Dementia Care Best Practice - Reducing social isolation for people with dementia and their carers

For Dementia Awareness Week from 20-26 May this year, the Housing LIN has gathered examples of where extra care schemes or other housing related community services have supported people with dementia to develop meaningful relationships to prevent unwanted social isolation or reduce loneliness.

The examples range from informal arrangements supported by staff or other residents as well as more formal service provision.  Today’s example of best practice comes from a partnership of Silva Homes, Bracknell Forest Council and Bracknell Forest Dementia Action Alliance.

Working together to reduce social isolation for people with dementia and their carers

Silva Homes (formerly Bracknell Forest Homes) is a not-for-profit charitable housing association that owns and manages 6,200 tenanted properties and 1,200 leasehold properties in Berkshire, Hampshire and Oxfordshire, including eight retirement living schemes. In 2017 Silva Homes became members of Bracknell Forest Dementia Action Alliance (DAA). Bracknell Forest DAA has members from health, social care, voluntary and private sector. One action from the DAA is to work together to reduce social isolation for people with dementia and their carers.

Silva Homes’ dementia friendly Health and Wellbeing Officers organise regular activities in their retirement living schemes for physical, mental and social stimulation. Activities for residents include, bingo, coffee mornings, knitting groups, painting lessons, quiz afternoons, themed parties, film afternoons, daytrips, BBQs and much more. Silva Homes Community investment also offer activities to anyone over 55 years old in Bracknell Forest. These activities include arts and crafts, IT tuition and exercise classes for all abilities e.g. seated Zumba, exercises to 50s music, seated futsal and tai chi. Singing sessions are held weekly and attendees include local dementia groups. Before and after activities, there is always time for social interaction.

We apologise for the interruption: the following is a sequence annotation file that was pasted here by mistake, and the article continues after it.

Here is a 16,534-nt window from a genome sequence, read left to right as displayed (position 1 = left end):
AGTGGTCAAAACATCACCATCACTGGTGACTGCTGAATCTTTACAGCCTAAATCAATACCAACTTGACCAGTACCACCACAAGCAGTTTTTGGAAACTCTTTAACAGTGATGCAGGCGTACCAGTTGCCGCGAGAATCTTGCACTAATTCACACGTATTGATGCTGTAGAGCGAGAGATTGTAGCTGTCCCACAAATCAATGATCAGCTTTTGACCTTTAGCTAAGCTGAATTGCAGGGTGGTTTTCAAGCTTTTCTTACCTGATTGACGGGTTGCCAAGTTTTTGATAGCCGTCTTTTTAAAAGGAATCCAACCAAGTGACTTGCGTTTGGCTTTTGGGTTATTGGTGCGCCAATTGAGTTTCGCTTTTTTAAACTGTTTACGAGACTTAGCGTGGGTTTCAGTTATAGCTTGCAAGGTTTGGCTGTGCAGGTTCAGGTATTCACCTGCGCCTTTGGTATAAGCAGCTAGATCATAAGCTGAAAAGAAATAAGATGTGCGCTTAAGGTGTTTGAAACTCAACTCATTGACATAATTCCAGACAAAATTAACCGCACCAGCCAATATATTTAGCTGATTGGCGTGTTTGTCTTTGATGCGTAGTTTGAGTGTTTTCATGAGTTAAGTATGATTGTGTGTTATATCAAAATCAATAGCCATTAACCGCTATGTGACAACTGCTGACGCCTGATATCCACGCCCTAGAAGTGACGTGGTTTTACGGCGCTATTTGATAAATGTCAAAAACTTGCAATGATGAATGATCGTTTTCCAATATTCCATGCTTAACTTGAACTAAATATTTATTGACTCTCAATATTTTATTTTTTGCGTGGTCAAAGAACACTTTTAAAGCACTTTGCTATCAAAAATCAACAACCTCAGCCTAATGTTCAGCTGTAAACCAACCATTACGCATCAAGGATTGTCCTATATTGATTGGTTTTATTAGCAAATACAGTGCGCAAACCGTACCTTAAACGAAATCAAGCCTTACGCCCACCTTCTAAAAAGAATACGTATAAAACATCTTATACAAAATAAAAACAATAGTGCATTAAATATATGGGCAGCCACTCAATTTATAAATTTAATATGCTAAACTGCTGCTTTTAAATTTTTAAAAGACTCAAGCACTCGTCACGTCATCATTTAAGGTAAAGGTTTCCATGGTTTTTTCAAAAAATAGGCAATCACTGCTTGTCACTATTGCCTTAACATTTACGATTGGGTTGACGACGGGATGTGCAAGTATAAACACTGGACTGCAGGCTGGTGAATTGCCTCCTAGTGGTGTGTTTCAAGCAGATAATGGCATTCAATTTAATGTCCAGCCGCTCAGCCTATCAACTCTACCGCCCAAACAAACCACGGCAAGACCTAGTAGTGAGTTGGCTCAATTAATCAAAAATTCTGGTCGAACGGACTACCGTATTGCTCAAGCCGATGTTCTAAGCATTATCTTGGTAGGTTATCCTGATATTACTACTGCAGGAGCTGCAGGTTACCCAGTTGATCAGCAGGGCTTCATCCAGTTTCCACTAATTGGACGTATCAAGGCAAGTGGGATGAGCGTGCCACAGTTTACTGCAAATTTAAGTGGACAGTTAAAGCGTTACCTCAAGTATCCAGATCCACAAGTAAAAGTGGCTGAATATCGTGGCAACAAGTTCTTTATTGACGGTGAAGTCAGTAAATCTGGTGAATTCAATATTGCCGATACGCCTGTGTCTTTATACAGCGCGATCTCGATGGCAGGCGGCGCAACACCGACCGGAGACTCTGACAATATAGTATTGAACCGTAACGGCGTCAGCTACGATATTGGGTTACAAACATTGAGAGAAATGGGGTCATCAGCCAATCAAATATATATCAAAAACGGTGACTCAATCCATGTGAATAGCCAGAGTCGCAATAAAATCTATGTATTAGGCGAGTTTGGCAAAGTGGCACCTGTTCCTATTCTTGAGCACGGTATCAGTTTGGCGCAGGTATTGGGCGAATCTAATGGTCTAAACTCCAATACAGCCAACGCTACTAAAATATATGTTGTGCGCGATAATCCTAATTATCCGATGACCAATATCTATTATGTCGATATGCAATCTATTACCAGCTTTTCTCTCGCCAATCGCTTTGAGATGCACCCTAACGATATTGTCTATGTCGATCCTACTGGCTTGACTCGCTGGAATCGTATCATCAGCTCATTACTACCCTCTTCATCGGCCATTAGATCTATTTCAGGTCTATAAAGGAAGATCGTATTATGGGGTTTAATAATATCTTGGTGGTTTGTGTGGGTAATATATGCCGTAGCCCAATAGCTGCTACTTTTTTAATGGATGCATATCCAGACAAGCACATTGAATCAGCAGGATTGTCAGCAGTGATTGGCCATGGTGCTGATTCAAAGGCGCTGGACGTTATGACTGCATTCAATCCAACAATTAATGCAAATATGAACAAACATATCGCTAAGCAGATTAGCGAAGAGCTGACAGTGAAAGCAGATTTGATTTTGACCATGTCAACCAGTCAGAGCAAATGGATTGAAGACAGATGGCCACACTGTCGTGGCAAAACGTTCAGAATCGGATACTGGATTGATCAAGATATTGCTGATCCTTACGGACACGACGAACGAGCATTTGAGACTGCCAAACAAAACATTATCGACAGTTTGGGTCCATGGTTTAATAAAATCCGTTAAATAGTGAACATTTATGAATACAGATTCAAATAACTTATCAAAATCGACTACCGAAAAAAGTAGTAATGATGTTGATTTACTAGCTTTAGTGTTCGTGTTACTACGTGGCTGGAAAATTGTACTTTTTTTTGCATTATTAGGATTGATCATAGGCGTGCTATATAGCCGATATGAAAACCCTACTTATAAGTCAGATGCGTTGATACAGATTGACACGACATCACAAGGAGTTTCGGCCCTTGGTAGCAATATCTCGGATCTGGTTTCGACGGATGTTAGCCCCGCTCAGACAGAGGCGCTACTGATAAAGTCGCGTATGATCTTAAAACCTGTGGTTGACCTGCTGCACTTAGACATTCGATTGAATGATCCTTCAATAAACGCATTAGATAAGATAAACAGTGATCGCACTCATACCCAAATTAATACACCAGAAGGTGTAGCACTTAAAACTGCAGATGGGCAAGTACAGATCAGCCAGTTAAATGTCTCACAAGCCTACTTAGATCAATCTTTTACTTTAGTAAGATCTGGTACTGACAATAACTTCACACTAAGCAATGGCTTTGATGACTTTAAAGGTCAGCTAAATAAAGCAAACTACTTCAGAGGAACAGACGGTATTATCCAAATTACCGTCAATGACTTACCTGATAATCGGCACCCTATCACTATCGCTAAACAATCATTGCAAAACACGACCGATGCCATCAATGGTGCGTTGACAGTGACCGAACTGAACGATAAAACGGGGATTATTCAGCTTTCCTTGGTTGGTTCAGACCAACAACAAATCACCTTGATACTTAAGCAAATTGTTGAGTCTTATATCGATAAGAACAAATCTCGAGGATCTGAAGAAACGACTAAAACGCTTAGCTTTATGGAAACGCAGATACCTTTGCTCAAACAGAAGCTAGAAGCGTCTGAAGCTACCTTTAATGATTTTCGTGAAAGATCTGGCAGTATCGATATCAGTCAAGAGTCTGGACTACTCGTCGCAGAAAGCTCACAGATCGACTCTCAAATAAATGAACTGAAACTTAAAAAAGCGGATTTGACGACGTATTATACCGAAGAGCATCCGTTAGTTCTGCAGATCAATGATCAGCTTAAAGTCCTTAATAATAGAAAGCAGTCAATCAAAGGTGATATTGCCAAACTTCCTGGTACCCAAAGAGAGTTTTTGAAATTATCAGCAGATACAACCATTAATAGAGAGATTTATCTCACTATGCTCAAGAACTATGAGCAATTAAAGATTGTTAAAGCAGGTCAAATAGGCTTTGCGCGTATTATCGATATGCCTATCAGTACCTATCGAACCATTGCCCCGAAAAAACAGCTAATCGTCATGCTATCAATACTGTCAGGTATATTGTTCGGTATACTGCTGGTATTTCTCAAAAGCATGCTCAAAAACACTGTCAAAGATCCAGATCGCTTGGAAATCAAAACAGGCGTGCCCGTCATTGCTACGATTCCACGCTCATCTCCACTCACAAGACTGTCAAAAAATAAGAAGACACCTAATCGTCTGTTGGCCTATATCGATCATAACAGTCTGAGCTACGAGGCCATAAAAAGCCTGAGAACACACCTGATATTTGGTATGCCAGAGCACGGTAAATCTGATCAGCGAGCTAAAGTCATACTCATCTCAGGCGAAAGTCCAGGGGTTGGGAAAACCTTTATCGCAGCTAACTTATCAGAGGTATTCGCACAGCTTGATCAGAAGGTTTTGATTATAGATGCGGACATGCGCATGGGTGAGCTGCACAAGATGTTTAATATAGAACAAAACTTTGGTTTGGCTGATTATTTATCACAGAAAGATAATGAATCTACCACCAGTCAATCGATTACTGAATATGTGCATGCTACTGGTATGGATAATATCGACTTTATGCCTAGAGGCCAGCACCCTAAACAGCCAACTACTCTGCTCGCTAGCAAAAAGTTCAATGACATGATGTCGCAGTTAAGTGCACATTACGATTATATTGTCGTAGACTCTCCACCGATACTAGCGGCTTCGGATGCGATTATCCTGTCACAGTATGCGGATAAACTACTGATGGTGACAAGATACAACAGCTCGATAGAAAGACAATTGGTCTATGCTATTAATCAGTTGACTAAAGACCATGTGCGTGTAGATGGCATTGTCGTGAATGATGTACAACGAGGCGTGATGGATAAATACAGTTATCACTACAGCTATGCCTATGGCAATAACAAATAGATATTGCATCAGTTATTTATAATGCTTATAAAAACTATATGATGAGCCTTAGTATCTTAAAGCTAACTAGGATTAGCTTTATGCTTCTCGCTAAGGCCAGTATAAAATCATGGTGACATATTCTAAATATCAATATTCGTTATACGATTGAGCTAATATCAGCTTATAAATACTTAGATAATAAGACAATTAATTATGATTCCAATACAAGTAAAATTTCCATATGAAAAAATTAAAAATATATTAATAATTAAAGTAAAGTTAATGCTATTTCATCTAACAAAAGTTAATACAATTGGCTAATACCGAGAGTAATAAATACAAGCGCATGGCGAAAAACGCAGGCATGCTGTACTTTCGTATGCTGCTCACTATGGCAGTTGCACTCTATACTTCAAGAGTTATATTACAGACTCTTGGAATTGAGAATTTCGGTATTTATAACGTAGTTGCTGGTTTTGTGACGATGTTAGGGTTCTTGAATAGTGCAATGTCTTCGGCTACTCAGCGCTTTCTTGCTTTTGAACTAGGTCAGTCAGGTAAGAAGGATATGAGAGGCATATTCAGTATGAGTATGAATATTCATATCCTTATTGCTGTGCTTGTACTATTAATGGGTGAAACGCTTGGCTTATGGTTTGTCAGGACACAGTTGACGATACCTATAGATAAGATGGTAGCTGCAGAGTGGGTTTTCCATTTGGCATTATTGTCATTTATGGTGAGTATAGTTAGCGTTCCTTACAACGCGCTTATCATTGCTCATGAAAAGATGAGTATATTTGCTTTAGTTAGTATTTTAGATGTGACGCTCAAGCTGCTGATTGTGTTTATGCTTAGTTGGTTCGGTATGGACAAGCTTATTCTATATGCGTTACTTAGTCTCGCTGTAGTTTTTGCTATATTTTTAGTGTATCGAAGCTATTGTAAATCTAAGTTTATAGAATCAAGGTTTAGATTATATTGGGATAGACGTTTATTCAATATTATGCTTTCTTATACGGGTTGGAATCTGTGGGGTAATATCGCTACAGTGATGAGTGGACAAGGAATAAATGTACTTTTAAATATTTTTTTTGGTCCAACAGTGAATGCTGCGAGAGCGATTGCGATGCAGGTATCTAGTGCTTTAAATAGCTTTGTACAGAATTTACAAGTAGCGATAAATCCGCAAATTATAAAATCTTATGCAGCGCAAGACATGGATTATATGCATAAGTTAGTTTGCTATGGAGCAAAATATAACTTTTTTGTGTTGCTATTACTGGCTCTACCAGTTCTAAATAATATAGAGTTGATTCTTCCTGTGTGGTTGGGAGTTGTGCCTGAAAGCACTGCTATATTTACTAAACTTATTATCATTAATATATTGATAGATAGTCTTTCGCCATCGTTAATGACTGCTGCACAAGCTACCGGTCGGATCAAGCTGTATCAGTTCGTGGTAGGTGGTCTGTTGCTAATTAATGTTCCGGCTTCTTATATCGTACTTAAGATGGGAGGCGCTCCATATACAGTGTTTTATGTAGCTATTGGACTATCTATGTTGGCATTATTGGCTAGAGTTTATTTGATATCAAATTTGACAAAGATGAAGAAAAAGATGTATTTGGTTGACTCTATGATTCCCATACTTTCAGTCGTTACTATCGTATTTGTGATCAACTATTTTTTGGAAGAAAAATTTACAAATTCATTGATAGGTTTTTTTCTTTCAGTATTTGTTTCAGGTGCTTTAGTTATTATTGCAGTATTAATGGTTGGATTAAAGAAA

Community Investment have also organised intergenerational activities. These have included playing board games which provided learning and enjoyment to both the school children and older people. Another activity involved a professional story teller gathering childhood memories/stories from attendees then subsequently worked with local school children to compose songs that were performed to an audience.

Over the past two years 100% of 223 people surveyed reported that these activities had a positive impact on their lives. Quotes include ‘it’s something I look forward to every week, the sessions are fun and I like learning new songs’ and ‘loved the entertainment side, game and cake it was much more then what I expected’. To raise awareness of activities they are promoted on posters and scheme managers will encourage people to attend. They are advertised in Silva Homes’ customer newsletter, online and through word of mouth. The DAA members also promote the activities programme, and it is promoted in the Dementia Adviser Newsletter which is sent to people with dementia and their carers via post or email, as well as to other health and social care practitioners.  These activities have proven to be extremely successful in reducing loneliness and improve wellbeing for older people, including people with dementia, and their carers.

If you would like further information, then please contact:

Karen White -
Danielle Lane -

Twitter @wearesilvahomes

Note: The views expressed in this feature have been provided by the featured organisations and are not necessarily those of the Housing Learning and Improvement Network.

If you have any examples from your own organisation that you would like to share please send details to Katey Twyford and Wendy Wells, Housing and Dementia co-leads for the Housing LIN,  We will be developing a compendium of best practice examples to go on the Housing LIN website.